Things to Do at Gateway Canyons Resort

Don’t be fooled into thinking there won’t be much to do at Gateway Canyons Resort just because it is in the middle of nowhere. The resort was created by John Hendricks, the founder of the Discovery Channel. It seems he has designed it to share his interests and story with those who visit.

Gateway Canyons Resort Adventure Center

The Adventure Center is where you can arrange almost any type of group activity that you can imagine: off road touring in UTVs or Jeeps, sport shooting, high tech outdoor laser tag, archery, air tours in the resort helicopter and more.

On our brief visit, we only had time to take advantage of Palisade Ranch horseback riding, which we loved. After speaking to Mandy, the manager at the activities center, we were most disappointed that we didn’t get to try the outdoor laser tag. It does require a minimum of 10 people. Mandy excitedly showed us the high tech equipment while describing the experience as “freaking sweet.”

Gateway Canyons Auto Museum

An auto museum wouldn’t typically be on my to-do list, but without knowing much about it, I did know it was something my husband would love. As we were checking in we browsed around the lobby. A coffee table book immediately grabbed my husband’s attention — “The Performing Art of the American Automobile: The Hendricks Collection on Exhibit at the Gateway Colorado Auto Museum.” The auto museum is John Hendrick’s personal collection on display for resort guests. The highlight is the one-of-a-kind 1954 Oldsmobile F-88 concept car.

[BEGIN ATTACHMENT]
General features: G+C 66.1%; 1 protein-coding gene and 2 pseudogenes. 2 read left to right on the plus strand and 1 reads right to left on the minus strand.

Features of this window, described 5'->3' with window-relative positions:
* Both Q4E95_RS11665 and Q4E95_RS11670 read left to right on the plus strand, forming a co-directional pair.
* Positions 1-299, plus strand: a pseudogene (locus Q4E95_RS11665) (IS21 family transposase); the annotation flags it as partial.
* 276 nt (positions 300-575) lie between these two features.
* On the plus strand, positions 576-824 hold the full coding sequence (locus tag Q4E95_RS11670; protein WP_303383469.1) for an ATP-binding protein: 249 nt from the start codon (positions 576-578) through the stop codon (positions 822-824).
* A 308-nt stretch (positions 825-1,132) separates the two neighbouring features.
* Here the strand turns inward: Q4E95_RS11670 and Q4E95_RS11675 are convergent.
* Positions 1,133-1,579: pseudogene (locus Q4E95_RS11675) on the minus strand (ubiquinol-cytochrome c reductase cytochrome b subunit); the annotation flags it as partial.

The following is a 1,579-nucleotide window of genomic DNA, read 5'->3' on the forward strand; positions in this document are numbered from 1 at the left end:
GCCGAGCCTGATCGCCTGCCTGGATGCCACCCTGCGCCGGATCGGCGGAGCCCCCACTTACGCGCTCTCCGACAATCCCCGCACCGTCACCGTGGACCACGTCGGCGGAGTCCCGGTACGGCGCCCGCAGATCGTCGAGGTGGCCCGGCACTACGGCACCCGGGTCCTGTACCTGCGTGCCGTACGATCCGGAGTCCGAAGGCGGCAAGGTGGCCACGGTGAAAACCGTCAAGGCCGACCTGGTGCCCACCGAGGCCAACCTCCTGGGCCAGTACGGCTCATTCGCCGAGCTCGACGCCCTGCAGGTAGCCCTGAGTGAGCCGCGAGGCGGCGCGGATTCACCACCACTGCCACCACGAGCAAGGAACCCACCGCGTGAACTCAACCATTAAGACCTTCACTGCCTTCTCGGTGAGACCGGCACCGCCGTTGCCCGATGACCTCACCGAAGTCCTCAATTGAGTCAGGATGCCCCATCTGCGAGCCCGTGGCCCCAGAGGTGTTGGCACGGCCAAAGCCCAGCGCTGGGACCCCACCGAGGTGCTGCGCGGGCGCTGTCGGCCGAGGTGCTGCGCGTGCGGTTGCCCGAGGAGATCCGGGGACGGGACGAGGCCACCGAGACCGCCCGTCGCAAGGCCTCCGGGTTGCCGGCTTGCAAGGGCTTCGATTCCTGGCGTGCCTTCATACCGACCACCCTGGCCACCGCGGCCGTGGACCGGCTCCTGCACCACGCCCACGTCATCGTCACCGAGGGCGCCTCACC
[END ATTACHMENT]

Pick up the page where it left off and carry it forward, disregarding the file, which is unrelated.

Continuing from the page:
Hiking, Biking & Climbing Gateway Canyons Resort

Gateway Canyons offers many different guided hiking, biking and climbing excursions. Or, depending on your ability level you could explore on your own. The morning after a full moon I managed to get out prior to sunrise and hike a trail starting right on the resort property. The sunrise and full moon both at the same time was quite a sight.

Enrichment at Gateway Canyons Resort

It was fascinating to take in a talk from the resort’s Curator of Curiosity, Zebulon Miracle. He is a wealth of information about the area. The oldest rock layer on the resort’s signature landmark, “The Palisade” is 290 million years old. People lived in the area 1,200 years ago. One of the West’s most famous outlaws may have committed one of his first bank robberies in the area. As fascinating as Zebulon’s talk was, I can only imagine what a treat it would be to take one of his excursions.

Gateway Canyons Resort Spa

Our visit was a short one so we did not take time to experience a luxurious spa service ourselves. All of the treatments sound wonderful. We did manage to find time to enjoy the state-of-the-art steam room, sauna and outdoor spa all of which are accessible to all resort guests at no additional charge. It was the perfect way to relax after any of the active adventures the resort offers.

Driven Experience

For the car lover, Gateway Canyons offers a fleet of luxury and sports cars available for rent. You can rent a Porche 911, Bentley Continental, Tesla Roadster and explore the windy mountain roads in a fast sports car.

Truly anyone would be hard pressed not to enjoy this oasis in the middle of beautiful Colorado. John Hendricks has managed to create luxury and every possible attention to detail in a magical place in the American West that otherwise people would never think or know to visit. I am very glad to know that most of the property acreage is under a conservation easement and that the resort is committed to energy conservation, protecting scenic landscapes and critical wildlife habitats.